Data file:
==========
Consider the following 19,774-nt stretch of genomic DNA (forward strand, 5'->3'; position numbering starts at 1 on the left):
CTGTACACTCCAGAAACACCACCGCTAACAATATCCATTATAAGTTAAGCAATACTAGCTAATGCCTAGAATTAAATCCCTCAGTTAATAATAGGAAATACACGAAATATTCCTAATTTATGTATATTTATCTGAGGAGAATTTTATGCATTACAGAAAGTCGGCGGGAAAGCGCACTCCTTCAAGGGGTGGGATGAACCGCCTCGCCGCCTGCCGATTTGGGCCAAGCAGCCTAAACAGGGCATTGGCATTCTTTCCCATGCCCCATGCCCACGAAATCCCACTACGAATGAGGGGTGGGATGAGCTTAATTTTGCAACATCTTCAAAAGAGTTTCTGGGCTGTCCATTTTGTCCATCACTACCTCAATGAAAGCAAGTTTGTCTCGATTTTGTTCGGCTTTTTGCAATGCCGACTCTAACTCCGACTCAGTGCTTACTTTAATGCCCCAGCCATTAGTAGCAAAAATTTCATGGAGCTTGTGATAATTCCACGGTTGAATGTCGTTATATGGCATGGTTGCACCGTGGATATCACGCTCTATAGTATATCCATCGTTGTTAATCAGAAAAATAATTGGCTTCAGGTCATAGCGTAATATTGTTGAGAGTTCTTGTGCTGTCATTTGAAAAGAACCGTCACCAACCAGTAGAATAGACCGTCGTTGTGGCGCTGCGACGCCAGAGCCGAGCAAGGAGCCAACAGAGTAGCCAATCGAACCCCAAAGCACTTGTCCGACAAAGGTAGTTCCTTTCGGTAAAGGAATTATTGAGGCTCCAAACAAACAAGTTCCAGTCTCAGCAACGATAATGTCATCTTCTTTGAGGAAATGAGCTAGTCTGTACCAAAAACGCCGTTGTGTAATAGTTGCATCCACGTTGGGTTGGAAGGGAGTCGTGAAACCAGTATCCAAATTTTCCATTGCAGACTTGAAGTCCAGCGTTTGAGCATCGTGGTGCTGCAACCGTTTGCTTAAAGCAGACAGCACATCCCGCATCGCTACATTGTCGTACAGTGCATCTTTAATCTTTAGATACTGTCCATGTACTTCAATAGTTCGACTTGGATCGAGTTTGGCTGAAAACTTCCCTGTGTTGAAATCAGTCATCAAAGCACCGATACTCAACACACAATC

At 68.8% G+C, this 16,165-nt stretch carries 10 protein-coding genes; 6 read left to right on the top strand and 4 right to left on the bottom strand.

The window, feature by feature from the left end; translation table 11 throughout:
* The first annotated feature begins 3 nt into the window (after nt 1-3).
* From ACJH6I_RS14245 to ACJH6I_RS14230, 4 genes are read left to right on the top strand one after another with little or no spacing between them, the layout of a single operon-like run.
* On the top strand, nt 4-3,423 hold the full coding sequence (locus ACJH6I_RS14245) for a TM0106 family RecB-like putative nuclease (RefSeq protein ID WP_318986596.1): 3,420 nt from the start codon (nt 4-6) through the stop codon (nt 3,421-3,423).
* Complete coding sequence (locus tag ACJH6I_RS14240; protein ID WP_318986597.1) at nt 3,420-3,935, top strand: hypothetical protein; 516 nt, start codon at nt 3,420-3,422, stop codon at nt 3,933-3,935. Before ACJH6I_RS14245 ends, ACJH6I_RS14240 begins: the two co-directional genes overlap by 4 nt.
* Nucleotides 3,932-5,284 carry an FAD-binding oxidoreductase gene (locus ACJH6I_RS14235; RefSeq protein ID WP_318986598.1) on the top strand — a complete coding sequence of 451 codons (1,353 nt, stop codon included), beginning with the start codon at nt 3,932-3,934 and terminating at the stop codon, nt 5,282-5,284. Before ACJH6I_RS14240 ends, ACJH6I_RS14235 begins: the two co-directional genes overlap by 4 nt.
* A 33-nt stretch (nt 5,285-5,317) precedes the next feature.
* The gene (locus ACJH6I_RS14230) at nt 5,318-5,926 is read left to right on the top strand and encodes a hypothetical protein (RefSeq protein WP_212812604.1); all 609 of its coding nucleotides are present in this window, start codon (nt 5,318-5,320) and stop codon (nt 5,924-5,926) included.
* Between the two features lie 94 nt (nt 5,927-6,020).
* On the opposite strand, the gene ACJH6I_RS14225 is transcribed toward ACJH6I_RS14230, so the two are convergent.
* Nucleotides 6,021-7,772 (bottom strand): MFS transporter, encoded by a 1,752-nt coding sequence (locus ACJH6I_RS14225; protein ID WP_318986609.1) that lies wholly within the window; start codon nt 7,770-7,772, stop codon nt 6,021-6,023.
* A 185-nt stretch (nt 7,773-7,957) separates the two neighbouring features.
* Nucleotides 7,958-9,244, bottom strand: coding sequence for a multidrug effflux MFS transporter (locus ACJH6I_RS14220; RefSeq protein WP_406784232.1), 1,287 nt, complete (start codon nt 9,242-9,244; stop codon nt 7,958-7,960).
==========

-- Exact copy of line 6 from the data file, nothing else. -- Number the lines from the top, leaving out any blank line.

* From ACJH6I_RS14245 to ACJH6I_RS14230, 4 genes are read left to right on the top strand one after another with little or no spacing between them, the layout of a single operon-like run.